7 tips for new enthusiasts

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Short of comparing the car world to another transportation-focused hobby, one of the best analogies for the automotive universe is the ocean. Owning and driving a vintage vehicle is akin to playing on the beach, and debating rod ratios and piston ring thicknesses is like exploring the Mariana Trench. The two seem worlds apart, and the process of getting from one to the other requires vast amounts of time and effort—not to mention money. If you’re currently standing on the beach, longing to wade out into deeper waters, we are here to help.

A user in the Hagerty Community recently asked for tips for an enthusiast who’s new to older car ownership and who may not be well-versed in vintage vehicle maintenance. We thought the question merited more information than a single reply could hold, so here are seven tips for those who are curious about getting into the automotive hobby.

Be realistic about your abilities and knowledge

under the hood of a Sunbeam Tiger
Kyle Smith

Despite what some folks on the internet forums would like you to believe, every car enthusiast started by asking questions and learning from others. Experience and knowledge comes with time. If you are new to the vintage car world, there is nothing wrong with admitting that. Many enthusiasts welcome the opportunity to bring more like-minded folks into the fold; ask more experienced folks to share their knowledge and you’ll rarely be met with resistance.

It is sometimes tough to confront what you don’t know, but keeping that in mind as you begin your journey into the car world will help you have a better time.

Find other like-minded folks

Motorcycle club ride
Get out and find other folks who are interested in the slice of the automotive world you are. They will provide you motivation and help beyond your expectations. Kyle Smith

If you like hoppy IPAs, you probably don’t ask your martini-loving friend for drink recommendations. Apply that same logic to your budding automotive passion. It has never been easier to find like-minded enthusiasts. A simple internet search—even on Facebook alone—will usually turn up a handful of online forums and clubs. Even if you haven’t got any money to spend on a vehicle, go ahead and join a group for the make or model you’re eyeing.

Pick out a vehicle you can afford

Pontiac GTO at Cars and Coffee
Lusting after a GTO? Consider buying a LeMans. With the exception of the badge on the fender, you may just find it has everything you want. Kyle Smith

You might adore the ’67 Alfa Romeo Giulia GT Veloce, but driving is more fun than dreaming. Instead of getting frustrated staring at your bank account balance and waiting for the Alfa market to crash, pick up a standard Giulia. This theory extends to almost all manner of lust-worthy models; many are dolled-up versions of another model that has stayed relatively affordable.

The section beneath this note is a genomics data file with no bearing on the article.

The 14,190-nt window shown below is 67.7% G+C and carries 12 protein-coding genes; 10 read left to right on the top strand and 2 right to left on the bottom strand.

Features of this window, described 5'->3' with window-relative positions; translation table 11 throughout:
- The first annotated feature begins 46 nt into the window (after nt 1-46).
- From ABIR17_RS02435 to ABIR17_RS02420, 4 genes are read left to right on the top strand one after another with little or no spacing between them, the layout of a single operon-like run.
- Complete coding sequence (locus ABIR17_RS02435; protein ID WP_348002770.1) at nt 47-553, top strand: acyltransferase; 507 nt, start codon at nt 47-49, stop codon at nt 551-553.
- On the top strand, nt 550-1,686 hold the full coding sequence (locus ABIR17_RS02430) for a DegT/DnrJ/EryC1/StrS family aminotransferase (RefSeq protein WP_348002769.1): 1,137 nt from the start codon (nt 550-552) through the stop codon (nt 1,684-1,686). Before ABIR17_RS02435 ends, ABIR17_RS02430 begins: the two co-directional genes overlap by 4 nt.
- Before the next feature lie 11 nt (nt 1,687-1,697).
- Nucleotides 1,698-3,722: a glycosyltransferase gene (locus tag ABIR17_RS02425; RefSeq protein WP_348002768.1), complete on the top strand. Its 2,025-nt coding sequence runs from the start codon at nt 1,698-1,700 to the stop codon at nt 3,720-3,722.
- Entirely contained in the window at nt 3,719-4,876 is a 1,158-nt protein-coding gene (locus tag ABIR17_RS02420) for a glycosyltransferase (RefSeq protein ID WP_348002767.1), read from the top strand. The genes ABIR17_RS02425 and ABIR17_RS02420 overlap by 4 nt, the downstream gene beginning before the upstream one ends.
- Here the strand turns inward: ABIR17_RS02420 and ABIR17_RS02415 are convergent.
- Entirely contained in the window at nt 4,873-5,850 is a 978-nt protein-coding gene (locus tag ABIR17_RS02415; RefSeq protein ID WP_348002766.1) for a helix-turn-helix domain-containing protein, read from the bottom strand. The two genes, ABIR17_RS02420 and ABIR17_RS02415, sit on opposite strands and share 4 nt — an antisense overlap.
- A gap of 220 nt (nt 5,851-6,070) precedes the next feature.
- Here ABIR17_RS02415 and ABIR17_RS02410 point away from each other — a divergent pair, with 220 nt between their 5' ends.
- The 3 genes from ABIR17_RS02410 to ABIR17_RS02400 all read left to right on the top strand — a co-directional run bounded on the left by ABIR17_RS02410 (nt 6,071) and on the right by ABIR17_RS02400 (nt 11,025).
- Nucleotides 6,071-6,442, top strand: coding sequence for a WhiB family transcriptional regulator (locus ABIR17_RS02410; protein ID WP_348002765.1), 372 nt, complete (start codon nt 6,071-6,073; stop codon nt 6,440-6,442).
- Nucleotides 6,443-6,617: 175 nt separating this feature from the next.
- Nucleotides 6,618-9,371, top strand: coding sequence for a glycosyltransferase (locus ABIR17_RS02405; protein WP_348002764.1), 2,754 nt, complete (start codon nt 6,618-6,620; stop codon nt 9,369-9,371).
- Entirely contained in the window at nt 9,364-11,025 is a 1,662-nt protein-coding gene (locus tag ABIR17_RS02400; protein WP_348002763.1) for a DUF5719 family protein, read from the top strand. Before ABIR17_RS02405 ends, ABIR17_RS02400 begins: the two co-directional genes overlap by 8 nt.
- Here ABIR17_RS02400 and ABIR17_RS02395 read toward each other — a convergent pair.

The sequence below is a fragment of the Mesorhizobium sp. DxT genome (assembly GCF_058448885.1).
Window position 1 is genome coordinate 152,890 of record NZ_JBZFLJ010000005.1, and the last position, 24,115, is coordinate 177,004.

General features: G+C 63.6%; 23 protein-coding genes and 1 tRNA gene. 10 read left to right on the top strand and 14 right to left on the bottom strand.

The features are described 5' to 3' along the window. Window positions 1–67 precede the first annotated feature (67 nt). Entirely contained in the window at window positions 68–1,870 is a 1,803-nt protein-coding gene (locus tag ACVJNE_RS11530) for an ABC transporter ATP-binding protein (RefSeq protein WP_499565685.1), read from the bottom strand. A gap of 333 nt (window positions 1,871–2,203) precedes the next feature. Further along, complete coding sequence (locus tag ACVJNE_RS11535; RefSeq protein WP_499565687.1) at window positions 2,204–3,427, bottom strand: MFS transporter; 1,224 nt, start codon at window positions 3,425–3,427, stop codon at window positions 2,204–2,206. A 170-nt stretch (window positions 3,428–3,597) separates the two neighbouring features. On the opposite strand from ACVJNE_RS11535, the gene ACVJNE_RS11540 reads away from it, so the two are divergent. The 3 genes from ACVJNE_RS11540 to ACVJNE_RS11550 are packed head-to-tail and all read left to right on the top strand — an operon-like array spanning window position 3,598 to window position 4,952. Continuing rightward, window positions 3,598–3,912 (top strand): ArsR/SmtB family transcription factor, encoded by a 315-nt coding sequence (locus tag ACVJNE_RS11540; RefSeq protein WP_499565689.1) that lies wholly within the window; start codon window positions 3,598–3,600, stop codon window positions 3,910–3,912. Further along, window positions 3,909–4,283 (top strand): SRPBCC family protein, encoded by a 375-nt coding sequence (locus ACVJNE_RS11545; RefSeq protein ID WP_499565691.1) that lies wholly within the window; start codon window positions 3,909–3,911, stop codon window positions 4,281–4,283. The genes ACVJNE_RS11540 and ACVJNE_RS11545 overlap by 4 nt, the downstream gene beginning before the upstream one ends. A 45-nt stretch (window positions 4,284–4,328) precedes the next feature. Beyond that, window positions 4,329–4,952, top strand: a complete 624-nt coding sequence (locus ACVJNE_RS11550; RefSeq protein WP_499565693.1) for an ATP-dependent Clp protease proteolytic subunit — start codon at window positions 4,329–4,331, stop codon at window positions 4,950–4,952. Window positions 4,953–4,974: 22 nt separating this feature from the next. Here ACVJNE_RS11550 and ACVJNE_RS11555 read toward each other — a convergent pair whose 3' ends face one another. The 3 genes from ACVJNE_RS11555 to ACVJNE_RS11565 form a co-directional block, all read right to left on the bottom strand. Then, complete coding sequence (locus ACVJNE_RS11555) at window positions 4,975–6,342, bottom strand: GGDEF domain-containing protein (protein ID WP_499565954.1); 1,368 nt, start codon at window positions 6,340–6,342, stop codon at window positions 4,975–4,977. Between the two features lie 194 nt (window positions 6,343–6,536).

Buy the best that you can afford

Field-find Corvair
This might look like a cheap way to get into the hobby, but it’s a terrible starting point for someone new to vintage cars. Kyle Smith

Now that you’ve picked out the vintage car you want, buy the best one you can afford. It is temping—oh so tempting—to buy the first one that falls within your budget. That patinaed beauty that “needs some TLC” to run might seem like a perfect entry point, but it probably isn’t.

Go back to the first tip on this list and get serious. Does that car need more work than you can afford? Whether you’re craving a DIY project or willing to pay a shop, be critical and realistic. It may make more sense to wait and save your hard-earned cash for a better example.

Get the car (safely) drivable ASAP

Corvair on jack stands
More often than not, cars on the road are way cooler than cars on jack stands. Kyle Smith

If you do decide to dive into a project, focus on getting the car functional as soon as possible. A project has a way gaining momentum; suddenly, there’s a pile of parts in your driveway where a complete car once sat. In that situation, you must resign yourself to spending money—regular, large amounts of money—on a car you can’t drive. Some folks in this hobby live for that challenge, but it’s rare that a new enthusiast finds spiritual fulfillment in writing checks and reading shop manuals instead of motoring.

Focus on safety

Chevrolet Corvair rear brakes
Brake jobs are not the coolest curbside topic, but brakes are critical to enjoying your new hobby safely. Kyle Smith

The easiest way to fall out of love with your car is if it injures you or someone you care about. Regardless of what any seller tells you, have the car looked at by a professional to ensure its brakes, steering, and electrical systems are in roadworthy condition. If you have a tight budget, focus on safety rather than performance. If faced with a choice between rebuilding an aging brake system or revamping a tired engine, opt for the brakes.

Have fun

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This is why you want to get into the car world, right? No matter what, have fun with your car. Register for your first judged show, take your first long drive, or post a photo on your favorite automotive forum. Remember—you didn’t buy a classic car for the frustration, you bought it for the fun. Go out and enjoy your ride.

Leave your tips for a budding enthusiast in a comment in the Hagerty Community below.

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